At last my new all-black Leica M (Type 240) has arrived and I have been playing with it for the past three days. For the moment, but probably not for very long, this is the world’s first full-frame mirrorless camera with interchangeable lenses. As such, it is a creature of great interest to many.
On Wednesday I had my complementary one-hour introductory course with John Dooley at Leica Mayfair and I am feeling pretty familiar with the camera already. As expected, it feels and operates just like the M9. Subjectively it is a little thicker and about 100g heavier (with a 50mm Summicron and the EVF it trips the scales at 980g [2lb 3oz]). The extra weight is noticeable. I have fitted an Artisan & Artist silk cord strap in black. It is the new, extra-long 126cm model which allows the camera to be slung at the hip. Barton1972 do a leather braided strap in similar length which I also own and which is half the price of the A&A. I am not sure which I prefer and I will give both of them a bash on the M. Normally I use a wrist strap but the new M, particularly with longer lenses, is borderline heavy for this.
The most obvious new feature to grapple with, live view, works better than I expected, particularly when using the 1.44-megapixel electronic viewfinder in the hotshoe. The focus peaking is very subtle, not as in-your-face as Sony’s standard setting, and is all the better for it. This refinement is a big improvement over the unassisted manual focus I mentioned in my impressions of using Leica lenses on the Fuji X-E1.
Focus is surprisingly easy and quick using the much-improved rear screen or the EVF. I have set the magnification to operate as soon as the lens focus ring is moved. It’s very intuitive and you have the option to adjust the degree of magnification to 5x or 10x by turning the control wheel which sits next to the new mini thumb grip. If you do not select auto magnification you can activate it by pressing the new button on the front of the camera.
The EVF, which is the same one used by the Leica X2, adds considerably to the bulk of the camera, making it somewhat unwieldy when slipping into a bag. With a 75m or 90mm lens attached and the EVF in place, the camera is surprisingly tall and long. It challenges my otherwise perfect Billingham Small Hadley case. On the other hand, the excellent feature of this finder is its ability to tilt it to vertical for low-level shots.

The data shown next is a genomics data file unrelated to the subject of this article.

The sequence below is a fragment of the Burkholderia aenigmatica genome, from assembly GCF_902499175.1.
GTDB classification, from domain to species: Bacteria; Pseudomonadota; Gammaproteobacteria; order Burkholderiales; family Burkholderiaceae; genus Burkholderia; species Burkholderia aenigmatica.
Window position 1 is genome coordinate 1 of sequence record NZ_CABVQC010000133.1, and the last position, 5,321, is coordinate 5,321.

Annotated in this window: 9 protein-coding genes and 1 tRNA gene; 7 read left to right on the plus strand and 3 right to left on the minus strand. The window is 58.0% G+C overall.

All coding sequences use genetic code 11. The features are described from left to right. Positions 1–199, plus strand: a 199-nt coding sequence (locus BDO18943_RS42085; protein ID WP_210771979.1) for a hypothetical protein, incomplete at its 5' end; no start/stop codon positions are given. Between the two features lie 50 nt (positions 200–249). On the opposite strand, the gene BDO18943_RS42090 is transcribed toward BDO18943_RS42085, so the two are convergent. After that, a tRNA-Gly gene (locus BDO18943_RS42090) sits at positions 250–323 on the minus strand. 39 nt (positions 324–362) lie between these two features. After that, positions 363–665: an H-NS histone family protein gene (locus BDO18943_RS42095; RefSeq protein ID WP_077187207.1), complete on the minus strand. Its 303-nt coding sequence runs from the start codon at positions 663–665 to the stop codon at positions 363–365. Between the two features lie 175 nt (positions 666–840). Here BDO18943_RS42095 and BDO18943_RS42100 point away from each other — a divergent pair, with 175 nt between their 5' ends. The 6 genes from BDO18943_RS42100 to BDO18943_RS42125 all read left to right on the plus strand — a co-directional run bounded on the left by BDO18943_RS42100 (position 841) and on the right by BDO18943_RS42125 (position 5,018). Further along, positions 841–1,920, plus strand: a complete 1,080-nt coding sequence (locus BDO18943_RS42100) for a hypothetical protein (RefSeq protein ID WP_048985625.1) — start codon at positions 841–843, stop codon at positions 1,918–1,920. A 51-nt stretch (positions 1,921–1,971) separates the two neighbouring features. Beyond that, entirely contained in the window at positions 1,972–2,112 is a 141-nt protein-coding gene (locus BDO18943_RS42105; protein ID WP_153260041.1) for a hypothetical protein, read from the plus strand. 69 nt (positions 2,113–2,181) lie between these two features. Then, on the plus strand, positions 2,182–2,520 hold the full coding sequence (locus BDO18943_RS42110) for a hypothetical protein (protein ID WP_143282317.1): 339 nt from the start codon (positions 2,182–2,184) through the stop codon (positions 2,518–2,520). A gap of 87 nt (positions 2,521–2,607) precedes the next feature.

The EVF is essential for my 21mm wide-angle f/3.4 Super Elmar, for framing purposes, and a blessing with the 75mm APO Summicron because of easier focus and framing. Focus peaking allows a good impression of the depth of field, unlike the old rangefinder OVF. But for lenses between 28mm and 50mm I think the traditional rangefinder will be favoured by most photographers, particularly those with previous Leica experience. I suspect the top-mounted EVF could become a nuisance if not absolutely necessary for wider or longer lenses.
I suspect I will get into the habit of leaving the EVF at home when mounting the 35mm Summilux which I like for general use as an all-purpose lens. Focus is still quicker using the split-image rangefinder and, from my initial observations, is spot on with the live-view focus-peak indicator (as it should be on a new camera). In critical situations it is possible to check focus and exposure on the rear screen. I like the new electronic red frame lines in the optical viewfinder by the way. Although you can still select traditional white, the red has the appeal of novelty and matches the LED display.
Few accessories are available for the M at the moment, other than the Leica EVF-2 viewfinder. You can, of course, buy the cheaper Olympus VF-2 which is identical in function but has a slightly different housing and no Leica logo. No grips have arrived, so far. I have already decided that the very expensive and bulky multi-function grip is not for me. I will consider the standard grip which lacks GPS and the other features of the pricier item. It also adds far less bulk while offering the benefits of better handling, especially when using the longer lenses that are now much more relevant for M shooters. As an aside, I have an old Leica R zoom lens, the cheaper, less desirable and slower 28-70mm, and am looking forward to trying it when the R adapter arrives. A zoom on an M will be a new experience.
Problems? So far I have two camera freezes while writing files. The red write indicator stays on and the camera is unresponsive, requiring removal of the battery. This is despite having the latest firmware issued last week. It’s a minor problem which I have reported to Leica and, no doubt, will soon be corrected by firmware upgrade if it is a general issue rather than something specific to my device. It could be linked to the SD card I have been using, a 16GB SanDisk Extreme Pro 95 MB/s, so I will experiment with other cards.
One thing I have noticed is the long battery life. I have not had to recharge it in three days and I should imagine I will get at least 1,000 shots if not making extensive use of the rear screen or shooting movies (which is not something I think I will need on the M in any case).
Since I am about to leave for China and will not be taking the M in an effort to travel light (with Leica X2 and Sony RX100, no lenses to carry). I will renew my acquaintance when I return to London in mid April. I will also try to add some first shots to this post.
by Mike Evans, 29 March 2013
- Steve Huff’s comprehensive and enthusiastic review.
- Ming Thein’s typically thorough impressions with lots of superb product shots
- Jonathan Slack’s excellent review, great shots